A rarer type is Paget’s disease, which causes a red, scaly rash on the nipple skin and is usually associated with DCIS or invasive breast cancer.
The most common type of invasive breast cancer is the invasive ductal carcinoma. This type is based on the cells of the milk ducts and usually has a focus on one breast. However, it is not excluded that he has a second in the same or the other breast.
Invasive lobular breast cancer is less common and starts in the mammary glands of the lobes. It is sometimes found on both breasts (bilateral).
Inflammatory breast cancer is extremely rare and aggressive and is so named because the breast is inflamed, red and swollen.
What are the symptoms of Breast Cancer?
At an early stage, breast cancer causes no symptoms. These usually occur when the tumor is large enough to feel like a lump in the breast or when the cancer has spread to surrounding tissues and organs.
The most common symptom of advanced breast cancer is a firm or hard lump, which looks clearly different from the rest of the breast and is attached to the skin or surrounding breast tissue.
The lump does not shrink in size nor does it come and go with menstruation. It can be soft in texture and usually does not cause pain.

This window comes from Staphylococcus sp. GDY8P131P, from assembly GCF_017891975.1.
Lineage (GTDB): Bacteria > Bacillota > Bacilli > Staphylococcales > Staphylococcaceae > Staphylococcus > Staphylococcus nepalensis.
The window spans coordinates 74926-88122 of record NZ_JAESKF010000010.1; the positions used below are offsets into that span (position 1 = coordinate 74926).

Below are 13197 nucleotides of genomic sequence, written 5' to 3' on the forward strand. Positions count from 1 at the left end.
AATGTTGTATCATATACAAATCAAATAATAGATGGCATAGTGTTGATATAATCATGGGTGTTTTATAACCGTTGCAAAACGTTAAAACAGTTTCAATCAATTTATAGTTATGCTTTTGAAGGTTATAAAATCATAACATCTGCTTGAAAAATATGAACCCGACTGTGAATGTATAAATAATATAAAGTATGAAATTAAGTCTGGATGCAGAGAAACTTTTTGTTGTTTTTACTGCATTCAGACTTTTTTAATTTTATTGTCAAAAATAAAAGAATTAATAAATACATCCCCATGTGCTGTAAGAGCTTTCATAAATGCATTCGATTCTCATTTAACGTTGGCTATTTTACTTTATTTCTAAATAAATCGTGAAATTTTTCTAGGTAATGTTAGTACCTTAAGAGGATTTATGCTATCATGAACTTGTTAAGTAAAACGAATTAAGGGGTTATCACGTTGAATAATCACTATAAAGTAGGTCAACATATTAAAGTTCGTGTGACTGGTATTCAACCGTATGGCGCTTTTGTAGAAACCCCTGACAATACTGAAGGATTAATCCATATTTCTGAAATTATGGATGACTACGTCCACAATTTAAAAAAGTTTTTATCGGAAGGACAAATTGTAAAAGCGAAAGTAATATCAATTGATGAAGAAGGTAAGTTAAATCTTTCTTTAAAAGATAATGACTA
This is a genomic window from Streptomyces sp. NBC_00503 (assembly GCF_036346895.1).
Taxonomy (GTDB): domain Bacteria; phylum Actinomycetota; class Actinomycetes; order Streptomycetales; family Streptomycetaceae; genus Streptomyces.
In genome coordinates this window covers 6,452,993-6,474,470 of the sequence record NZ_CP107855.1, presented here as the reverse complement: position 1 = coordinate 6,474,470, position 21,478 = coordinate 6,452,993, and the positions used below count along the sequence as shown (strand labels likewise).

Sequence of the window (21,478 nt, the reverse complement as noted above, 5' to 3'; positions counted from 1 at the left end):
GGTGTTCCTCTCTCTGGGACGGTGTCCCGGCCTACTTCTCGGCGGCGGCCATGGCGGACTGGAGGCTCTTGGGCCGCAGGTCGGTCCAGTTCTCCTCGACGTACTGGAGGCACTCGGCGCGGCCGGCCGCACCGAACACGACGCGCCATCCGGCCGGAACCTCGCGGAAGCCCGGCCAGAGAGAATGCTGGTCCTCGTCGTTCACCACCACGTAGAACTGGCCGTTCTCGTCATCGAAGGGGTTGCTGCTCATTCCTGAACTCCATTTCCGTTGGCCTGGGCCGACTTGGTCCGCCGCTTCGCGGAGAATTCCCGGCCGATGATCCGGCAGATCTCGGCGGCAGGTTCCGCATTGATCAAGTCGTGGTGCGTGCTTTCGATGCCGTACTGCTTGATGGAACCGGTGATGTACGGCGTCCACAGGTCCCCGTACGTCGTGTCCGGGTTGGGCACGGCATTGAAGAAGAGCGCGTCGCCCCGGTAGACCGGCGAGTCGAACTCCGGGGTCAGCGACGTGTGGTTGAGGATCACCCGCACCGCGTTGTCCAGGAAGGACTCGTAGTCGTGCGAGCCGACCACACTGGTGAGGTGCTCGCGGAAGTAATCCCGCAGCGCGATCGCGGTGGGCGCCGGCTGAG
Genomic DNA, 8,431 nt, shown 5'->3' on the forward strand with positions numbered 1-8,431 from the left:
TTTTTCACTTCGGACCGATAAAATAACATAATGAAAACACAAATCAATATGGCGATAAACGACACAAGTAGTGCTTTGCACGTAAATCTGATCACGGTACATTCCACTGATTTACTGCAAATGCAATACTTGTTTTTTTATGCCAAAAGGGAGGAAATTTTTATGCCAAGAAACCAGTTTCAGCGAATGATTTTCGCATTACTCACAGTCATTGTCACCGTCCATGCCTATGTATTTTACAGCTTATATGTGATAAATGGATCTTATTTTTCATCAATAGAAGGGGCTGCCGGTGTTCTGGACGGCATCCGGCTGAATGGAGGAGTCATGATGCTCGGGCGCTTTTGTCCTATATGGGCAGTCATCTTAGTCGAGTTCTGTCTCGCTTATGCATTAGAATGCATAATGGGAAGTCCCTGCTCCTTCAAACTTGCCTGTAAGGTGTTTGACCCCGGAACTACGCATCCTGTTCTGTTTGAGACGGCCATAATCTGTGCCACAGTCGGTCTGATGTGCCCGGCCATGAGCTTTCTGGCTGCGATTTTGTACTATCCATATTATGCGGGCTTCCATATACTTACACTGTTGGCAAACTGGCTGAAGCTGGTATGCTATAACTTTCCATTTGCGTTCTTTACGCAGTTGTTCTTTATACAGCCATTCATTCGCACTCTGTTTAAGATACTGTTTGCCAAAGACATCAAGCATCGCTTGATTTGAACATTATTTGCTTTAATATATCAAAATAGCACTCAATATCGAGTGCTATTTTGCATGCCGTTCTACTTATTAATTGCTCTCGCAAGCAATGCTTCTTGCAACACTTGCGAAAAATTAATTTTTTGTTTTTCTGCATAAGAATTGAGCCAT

In lobular carcinoma, usually no lump is formed, but the breast tissue becomes thicker or harder.
Symptoms of ductal and lobular breast cancer also include:
- redness or pain
- swelling of the lymph nodes in the armpit
- changes in the shape or size of the breast
- secretion of fluid or blood from the nipple
Gradually, as the disease worsens and spreads to other parts of the body, further symptoms may appear, such as:
- bone pain
- weight loss
- motion sickness
- loss of appetite
- breathing difficulty
- muscular weakness
In inflammatory breast cancer, the breast is hot and shows redness and swelling, as if it had an infection. The nipple may reverse inwards and secrete fluids. Usually, no lump is felt in the breast, but the whole breast is swollen.
What are the risk factors for Breast Cancer?